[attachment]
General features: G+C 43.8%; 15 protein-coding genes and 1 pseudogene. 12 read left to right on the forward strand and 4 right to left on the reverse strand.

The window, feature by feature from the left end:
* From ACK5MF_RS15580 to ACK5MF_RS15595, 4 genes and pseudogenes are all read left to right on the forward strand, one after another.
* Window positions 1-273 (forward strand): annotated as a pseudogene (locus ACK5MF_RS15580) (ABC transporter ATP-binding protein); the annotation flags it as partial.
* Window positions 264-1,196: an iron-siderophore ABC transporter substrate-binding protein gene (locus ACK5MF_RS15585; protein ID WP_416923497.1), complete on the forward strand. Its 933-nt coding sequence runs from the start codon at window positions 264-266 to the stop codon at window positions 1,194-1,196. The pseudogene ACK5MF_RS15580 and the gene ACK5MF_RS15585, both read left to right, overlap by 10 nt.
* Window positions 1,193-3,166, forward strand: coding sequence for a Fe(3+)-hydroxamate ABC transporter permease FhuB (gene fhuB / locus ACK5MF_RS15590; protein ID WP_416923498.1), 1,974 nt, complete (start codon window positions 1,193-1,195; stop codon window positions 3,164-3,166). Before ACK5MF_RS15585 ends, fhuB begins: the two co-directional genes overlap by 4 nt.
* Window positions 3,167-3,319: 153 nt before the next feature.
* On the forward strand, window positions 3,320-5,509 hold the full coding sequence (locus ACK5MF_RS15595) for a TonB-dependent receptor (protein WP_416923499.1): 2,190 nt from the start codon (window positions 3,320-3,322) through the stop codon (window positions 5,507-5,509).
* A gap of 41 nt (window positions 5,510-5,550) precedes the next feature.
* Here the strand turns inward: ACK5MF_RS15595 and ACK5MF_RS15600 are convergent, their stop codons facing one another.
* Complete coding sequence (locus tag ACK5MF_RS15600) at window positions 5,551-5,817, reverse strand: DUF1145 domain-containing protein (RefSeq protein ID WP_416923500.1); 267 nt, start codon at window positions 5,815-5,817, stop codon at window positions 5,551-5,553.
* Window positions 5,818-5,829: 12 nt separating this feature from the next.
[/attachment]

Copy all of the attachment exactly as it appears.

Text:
General features: G+C 43.8%; 15 protein-coding genes and 1 pseudogene. 12 read left to right on the forward strand and 4 right to left on the reverse strand.

The window, feature by feature from the left end:
* From ACK5MF_RS15580 to ACK5MF_RS15595, 4 genes and pseudogenes are all read left to right on the forward strand, one after another.
* Window positions 1-273 (forward strand): annotated as a pseudogene (locus ACK5MF_RS15580) (ABC transporter ATP-binding protein); the annotation flags it as partial.
* Window positions 264-1,196: an iron-siderophore ABC transporter substrate-binding protein gene (locus ACK5MF_RS15585; protein ID WP_416923497.1), complete on the forward strand. Its 933-nt coding sequence runs from the start codon at window positions 264-266 to the stop codon at window positions 1,194-1,196. The pseudogene ACK5MF_RS15580 and the gene ACK5MF_RS15585, both read left to right, overlap by 10 nt.
* Window positions 1,193-3,166, forward strand: coding sequence for a Fe(3+)-hydroxamate ABC transporter permease FhuB (gene fhuB / locus ACK5MF_RS15590; protein ID WP_416923498.1), 1,974 nt, complete (start codon window positions 1,193-1,195; stop codon window positions 3,164-3,166). Before ACK5MF_RS15585 ends, fhuB begins: the two co-directional genes overlap by 4 nt.
* Window positions 3,167-3,319: 153 nt before the next feature.
* On the forward strand, window positions 3,320-5,509 hold the full coding sequence (locus ACK5MF_RS15595) for a TonB-dependent receptor (protein WP_416923499.1): 2,190 nt from the start codon (window positions 3,320-3,322) through the stop codon (window positions 5,507-5,509).
* A gap of 41 nt (window positions 5,510-5,550) precedes the next feature.
* Here the strand turns inward: ACK5MF_RS15595 and ACK5MF_RS15600 are convergent, their stop codons facing one another.
* Complete coding sequence (locus tag ACK5MF_RS15600) at window positions 5,551-5,817, reverse strand: DUF1145 domain-containing protein (RefSeq protein ID WP_416923500.1); 267 nt, start codon at window positions 5,815-5,817, stop codon at window positions 5,551-5,553.
* Window positions 5,818-5,829: 12 nt separating this feature from the next.